• What?Emily’s Balloon by Komako Sakai
  • About? — A little girl’s new balloon is her new best friend, although — to her dismay — it’s blown away by a gust of wind but remains there by her window all night, looking “just like the moon.”
  • Why It’s Worth Reading Excellent! — This lovely book, a Japanese import, captures a toddler’s emotions ever-so well, never at one moment patronizing in tone and quietly observing the simple fact that objects like balloons can become their best friend for the day. The book’s text swings from Emily’s words to her mother’s with great ease, managing to avoid being awkward; in fact, the text flows smoothly and rhythmically while at the same time attaining a great simplicity. And the illustrations (reminiscent of the great Marie Hall Ets), done in pencil-and-wash sketches, convey the story with primarily browns and grays with a bit of blue and subtle red and with one important exception — the bright, sunny-yellow balloon. And this is just one instance of the book’s wonderful child-centeredness. Perfectly paced and tenderly rendered for toddlers, it’s got the makings of a classic.
  • What?Small Beauties: The Journey of Darcy Heart O’Hara by Elvira Woodruff and illustrated by Adam Rex
  • About? — Darcy Heart O’Hara, a young Irish girl who neglects her chores to observe the beauties of nature and everyday life, shares “family memories” with her homesick parents and siblings after the O’Haras are forced to immigrate to America in the 1840s (yes, the book’s official summary, lifted word-for-word; those summaries are a handy thing)
  • Why It’s Worth Reading — O goodness, Adam Rex is immensely talented (read here for my review of his delightfully demented poetry anthology Frankenstein Makes a Sandwich). In this pretty picture book, he brings Darcy’s world and beautiful face to life using charcoal and graphite pencils and oils on paper. As for Woodruff’s text, it’s a lovely thing — descriptive and poetic. And she’s not afraid to just straight up tug at our heartstrings big-time (but, not to fret, without too much smarm). And her words and Rex’s illustrations work some seamless magic, my friends. Rex doesn’t miss the details (important to the thread of this story) with his powerful, emotionally-charged artwork. A timely, touching book that shines a singular light on the oft-discussed issue of immigration. For another thumbs-up review, read Kelly’s here at Big A little a. And, as she points out, this one’s really for the older elementary student (as opposed to, say, a preschooler) — ages 7 and up.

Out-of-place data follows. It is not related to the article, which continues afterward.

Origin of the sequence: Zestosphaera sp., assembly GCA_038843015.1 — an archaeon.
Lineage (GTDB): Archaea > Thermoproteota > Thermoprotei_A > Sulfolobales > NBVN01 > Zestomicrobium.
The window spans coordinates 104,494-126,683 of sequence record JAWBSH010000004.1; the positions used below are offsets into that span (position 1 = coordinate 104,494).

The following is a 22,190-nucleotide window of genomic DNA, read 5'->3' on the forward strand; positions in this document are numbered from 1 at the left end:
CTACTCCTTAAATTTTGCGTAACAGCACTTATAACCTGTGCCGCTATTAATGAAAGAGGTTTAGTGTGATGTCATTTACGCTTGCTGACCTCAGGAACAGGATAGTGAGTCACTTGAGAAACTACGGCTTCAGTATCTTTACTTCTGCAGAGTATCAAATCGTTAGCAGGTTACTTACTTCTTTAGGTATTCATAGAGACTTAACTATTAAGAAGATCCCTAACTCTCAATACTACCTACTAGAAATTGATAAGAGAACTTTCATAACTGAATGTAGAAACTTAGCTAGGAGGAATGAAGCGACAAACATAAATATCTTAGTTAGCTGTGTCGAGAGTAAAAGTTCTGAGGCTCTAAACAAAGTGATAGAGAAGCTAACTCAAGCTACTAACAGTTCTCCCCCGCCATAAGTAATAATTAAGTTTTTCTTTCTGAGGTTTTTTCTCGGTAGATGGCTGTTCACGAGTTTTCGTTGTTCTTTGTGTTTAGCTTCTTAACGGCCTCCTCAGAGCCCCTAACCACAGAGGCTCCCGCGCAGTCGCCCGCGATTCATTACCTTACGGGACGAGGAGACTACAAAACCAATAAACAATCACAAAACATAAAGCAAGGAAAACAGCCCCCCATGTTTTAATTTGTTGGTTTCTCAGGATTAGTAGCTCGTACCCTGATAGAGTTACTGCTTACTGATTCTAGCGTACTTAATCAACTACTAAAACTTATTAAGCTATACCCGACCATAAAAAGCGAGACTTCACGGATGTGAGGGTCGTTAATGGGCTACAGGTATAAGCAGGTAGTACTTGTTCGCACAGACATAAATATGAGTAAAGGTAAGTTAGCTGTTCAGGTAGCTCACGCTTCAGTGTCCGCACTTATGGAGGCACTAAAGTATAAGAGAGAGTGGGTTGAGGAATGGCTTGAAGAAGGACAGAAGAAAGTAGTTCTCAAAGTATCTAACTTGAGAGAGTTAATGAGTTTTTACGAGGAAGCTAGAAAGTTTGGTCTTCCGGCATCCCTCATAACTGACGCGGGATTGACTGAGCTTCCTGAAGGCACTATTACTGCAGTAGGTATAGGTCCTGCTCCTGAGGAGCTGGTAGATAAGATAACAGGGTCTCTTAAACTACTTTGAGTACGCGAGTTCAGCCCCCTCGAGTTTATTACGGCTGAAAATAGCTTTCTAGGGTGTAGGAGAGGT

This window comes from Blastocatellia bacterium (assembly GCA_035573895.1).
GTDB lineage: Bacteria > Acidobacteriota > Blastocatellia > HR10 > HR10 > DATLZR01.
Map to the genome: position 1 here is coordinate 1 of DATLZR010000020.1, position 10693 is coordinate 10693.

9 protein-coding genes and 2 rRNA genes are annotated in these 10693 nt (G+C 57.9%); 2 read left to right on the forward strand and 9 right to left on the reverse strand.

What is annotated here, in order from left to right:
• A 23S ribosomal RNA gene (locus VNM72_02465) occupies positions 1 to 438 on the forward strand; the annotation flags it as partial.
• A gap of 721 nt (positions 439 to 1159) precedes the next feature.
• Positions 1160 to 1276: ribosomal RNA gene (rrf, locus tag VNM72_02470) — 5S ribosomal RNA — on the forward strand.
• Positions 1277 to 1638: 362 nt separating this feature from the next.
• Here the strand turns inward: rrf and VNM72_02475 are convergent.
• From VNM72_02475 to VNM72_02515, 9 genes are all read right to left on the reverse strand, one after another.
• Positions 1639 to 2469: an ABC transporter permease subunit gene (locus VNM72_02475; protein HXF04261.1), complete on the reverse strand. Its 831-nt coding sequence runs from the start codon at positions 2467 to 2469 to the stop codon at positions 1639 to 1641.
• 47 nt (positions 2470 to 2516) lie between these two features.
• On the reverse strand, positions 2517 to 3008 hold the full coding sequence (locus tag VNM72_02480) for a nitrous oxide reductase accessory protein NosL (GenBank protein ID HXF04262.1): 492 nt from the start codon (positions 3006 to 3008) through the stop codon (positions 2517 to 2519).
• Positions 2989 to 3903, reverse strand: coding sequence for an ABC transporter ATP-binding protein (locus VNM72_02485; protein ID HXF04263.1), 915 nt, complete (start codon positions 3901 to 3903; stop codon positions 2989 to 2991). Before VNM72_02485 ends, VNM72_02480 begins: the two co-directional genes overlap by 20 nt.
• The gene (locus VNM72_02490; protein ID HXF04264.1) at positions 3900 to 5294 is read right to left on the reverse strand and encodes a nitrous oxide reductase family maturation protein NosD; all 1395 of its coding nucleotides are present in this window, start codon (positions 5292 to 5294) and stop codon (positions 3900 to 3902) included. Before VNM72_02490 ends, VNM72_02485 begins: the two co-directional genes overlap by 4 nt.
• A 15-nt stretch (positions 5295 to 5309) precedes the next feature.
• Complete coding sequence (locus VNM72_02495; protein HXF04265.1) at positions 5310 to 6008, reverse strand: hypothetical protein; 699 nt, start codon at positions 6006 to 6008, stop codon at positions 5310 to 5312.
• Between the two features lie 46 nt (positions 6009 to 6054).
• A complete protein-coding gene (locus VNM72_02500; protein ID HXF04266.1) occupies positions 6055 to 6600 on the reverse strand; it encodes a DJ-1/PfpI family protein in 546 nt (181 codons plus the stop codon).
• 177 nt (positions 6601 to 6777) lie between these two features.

• What?The Gingerbread Girl by Lisa Campbell Ernst
  • About? — Who else? The “younger, wiser sister” of the Gingerbread Boy, whose “dash through life was ended in one greedy gulp by a sly fox pretending to help him cross a river.”
  • Why It’s Worth Reading — Because we need what Kirkus Reviews calls our “empowered-girl, fairytale remakes” Read the rest of this entry �
  • Poetry Friday: DiTerlizzi’s Creachlings
    and Three New Anthologies

    h1 Friday, November 17th, 2006

    *{Note: Visit Chicken Spaghetti for this week’s Poetry Friday round-up} . . .

    gzonk1.gifFor this Poetry Friday, I’ll briefly mention three new children’s poetry anthologies that are out, but I want to begin with Tony DiTerlizzi’s handsome new picture book, G is for One Gzonk!: An Alpha-number-bet Book, written in rhyming text as a tribute to the nonsensical rhymes of Dr. Seuss and Edward Lear. We meet DiTerlizzi’s alter ego, Tiny DiTerlooney, our young author/illustrator of this book, who tells us to “{s}ay goodbye to boring books/ where ‘bears can bounce a ball’/ and turn the page/ I’ve set the stage/ and nothing makes sense at all,” as he creates his “masterpiece” of an alphabet book. Yes, this is for all of you who have read so many alphabet books that you find yourself immediately wondering what the author could possibly come up with for letters “X” and “Z,” assuming it will be “xylophone” and “zebra” or “zoo.”

    Read the rest of this entry �

    Sold by Patricia McCormick

    h1 Wednesday, November 15th, 2006

    sold.gifIf anyone was paying attention to my most recent post, I kind of left you hanging with the bold statement that I’d just read the best book I’ve read all year. Here it is — Sold by Patricia McCormick. This is the most powerful and emotionally compelling book I’ve read in a long time. And I’m not alone in my admiration for this book knowing no bounds. This one is a National Book Award Finalist.

    Read the rest of this entry �